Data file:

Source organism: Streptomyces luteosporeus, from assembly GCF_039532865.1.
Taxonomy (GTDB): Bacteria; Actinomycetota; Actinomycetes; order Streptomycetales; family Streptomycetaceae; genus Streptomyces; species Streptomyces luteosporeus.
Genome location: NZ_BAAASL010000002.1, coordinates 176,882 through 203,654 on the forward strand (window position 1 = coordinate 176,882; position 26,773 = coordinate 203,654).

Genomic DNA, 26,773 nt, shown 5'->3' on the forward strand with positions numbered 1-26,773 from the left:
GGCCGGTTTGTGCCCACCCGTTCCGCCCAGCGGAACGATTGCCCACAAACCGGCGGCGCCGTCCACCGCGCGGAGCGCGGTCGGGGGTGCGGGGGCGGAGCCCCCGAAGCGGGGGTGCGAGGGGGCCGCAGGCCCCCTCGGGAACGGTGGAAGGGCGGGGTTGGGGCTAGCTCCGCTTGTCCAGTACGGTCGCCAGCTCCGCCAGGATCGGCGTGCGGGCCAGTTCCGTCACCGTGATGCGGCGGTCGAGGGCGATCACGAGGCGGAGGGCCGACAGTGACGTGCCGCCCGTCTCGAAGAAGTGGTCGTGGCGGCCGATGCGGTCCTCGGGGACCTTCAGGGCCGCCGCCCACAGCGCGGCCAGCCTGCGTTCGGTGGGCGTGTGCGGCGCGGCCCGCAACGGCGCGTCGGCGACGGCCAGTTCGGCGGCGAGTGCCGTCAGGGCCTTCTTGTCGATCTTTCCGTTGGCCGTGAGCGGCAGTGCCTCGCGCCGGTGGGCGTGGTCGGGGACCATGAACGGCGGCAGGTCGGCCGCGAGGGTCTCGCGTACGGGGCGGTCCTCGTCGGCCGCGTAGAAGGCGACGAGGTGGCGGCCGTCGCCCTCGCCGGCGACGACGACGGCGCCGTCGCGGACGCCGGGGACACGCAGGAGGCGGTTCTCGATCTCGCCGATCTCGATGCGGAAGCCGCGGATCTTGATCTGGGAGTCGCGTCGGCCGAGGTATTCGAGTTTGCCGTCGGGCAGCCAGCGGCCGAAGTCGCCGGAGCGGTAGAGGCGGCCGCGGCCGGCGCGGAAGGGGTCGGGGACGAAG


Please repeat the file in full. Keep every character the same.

Source organism: Streptomyces luteosporeus, from assembly GCF_039532865.1.
Taxonomy (GTDB): Bacteria; Actinomycetota; Actinomycetes; order Streptomycetales; family Streptomycetaceae; genus Streptomyces; species Streptomyces luteosporeus.
Genome location: NZ_BAAASL010000002.1, coordinates 176,882 through 203,654 on the forward strand (window position 1 = coordinate 176,882; position 26,773 = coordinate 203,654).

Genomic DNA, 26,773 nt, shown 5'->3' on the forward strand with positions numbered 1-26,773 from the left:
GGCCGGTTTGTGCCCACCCGTTCCGCCCAGCGGAACGATTGCCCACAAACCGGCGGCGCCGTCCACCGCGCGGAGCGCGGTCGGGGGTGCGGGGGCGGAGCCCCCGAAGCGGGGGTGCGAGGGGGCCGCAGGCCCCCTCGGGAACGGTGGAAGGGCGGGGTTGGGGCTAGCTCCGCTTGTCCAGTACGGTCGCCAGCTCCGCCAGGATCGGCGTGCGGGCCAGTTCCGTCACCGTGATGCGGCGGTCGAGGGCGATCACGAGGCGGAGGGCCGACAGTGACGTGCCGCCCGTCTCGAAGAAGTGGTCGTGGCGGCCGATGCGGTCCTCGGGGACCTTCAGGGCCGCCGCCCACAGCGCGGCCAGCCTGCGTTCGGTGGGCGTGTGCGGCGCGGCCCGCAACGGCGCGTCGGCGACGGCCAGTTCGGCGGCGAGTGCCGTCAGGGCCTTCTTGTCGATCTTTCCGTTGGCCGTGAGCGGCAGTGCCTCGCGCCGGTGGGCGTGGTCGGGGACCATGAACGGCGGCAGGTCGGCCGCGAGGGTCTCGCGTACGGGGCGGTCCTCGTCGGCCGCGTAGAAGGCGACGAGGTGGCGGCCGTCGCCCTCGCCGGCGACGACGACGGCGCCGTCGCGGACGCCGGGGACACGCAGGAGGCGGTTCTCGATCTCGCCGATCTCGATGCGGAAGCCGCGGATCTTGATCTGGGAGTCGCGTCGGCCGAGGTATTCGAGTTTGCCGTCGGGCAGCCAGCGGCCGAAGTCGCCGGAGCGGTAGAGGCGGCCGCGGCCGGCGCGGAAGGGGTCGGGGACGAAG